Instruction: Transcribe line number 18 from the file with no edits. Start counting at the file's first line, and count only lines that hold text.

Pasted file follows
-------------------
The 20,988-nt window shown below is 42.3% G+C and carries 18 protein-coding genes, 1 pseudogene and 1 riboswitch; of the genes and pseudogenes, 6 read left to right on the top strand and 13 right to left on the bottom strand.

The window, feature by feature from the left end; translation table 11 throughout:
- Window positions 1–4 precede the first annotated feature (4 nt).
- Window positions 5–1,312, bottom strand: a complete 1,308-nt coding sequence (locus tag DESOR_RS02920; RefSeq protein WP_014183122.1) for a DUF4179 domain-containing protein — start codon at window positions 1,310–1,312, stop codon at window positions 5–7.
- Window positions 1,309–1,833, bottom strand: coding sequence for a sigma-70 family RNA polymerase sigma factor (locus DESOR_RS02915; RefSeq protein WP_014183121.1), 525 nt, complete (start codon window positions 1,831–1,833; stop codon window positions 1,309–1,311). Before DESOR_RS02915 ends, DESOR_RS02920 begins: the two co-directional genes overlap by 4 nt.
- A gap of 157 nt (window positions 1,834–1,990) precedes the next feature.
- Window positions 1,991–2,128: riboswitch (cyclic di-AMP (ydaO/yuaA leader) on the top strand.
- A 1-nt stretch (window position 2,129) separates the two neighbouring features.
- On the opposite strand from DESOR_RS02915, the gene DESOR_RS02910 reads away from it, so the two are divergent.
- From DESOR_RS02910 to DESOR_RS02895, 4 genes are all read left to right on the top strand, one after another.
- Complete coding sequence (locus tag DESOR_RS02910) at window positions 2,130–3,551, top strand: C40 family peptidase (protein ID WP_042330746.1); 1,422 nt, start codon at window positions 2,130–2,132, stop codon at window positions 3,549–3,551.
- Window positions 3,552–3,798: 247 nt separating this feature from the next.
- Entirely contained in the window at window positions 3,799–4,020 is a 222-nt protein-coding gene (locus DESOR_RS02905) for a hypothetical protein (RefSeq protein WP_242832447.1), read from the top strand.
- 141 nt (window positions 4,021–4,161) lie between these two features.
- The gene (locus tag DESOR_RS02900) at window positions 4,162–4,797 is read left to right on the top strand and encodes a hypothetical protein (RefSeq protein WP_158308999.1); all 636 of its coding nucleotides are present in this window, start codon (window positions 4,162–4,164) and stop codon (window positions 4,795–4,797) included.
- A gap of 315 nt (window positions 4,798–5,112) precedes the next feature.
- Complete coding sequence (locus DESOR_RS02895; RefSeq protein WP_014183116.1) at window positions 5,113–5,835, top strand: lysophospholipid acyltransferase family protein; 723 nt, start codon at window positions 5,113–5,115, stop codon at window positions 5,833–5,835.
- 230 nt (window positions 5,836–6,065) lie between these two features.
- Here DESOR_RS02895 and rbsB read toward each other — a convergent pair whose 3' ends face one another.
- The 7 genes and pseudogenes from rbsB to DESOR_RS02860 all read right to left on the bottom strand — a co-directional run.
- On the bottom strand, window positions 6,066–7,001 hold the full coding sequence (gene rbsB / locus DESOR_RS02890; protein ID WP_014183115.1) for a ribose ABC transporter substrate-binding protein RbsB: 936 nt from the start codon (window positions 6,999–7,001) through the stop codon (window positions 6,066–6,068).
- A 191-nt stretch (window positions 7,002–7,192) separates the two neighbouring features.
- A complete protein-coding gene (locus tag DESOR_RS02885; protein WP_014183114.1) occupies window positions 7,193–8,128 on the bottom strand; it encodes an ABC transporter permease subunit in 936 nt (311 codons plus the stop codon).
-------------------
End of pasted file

- 230 nt (window positions 5,836–6,065) lie between these two features.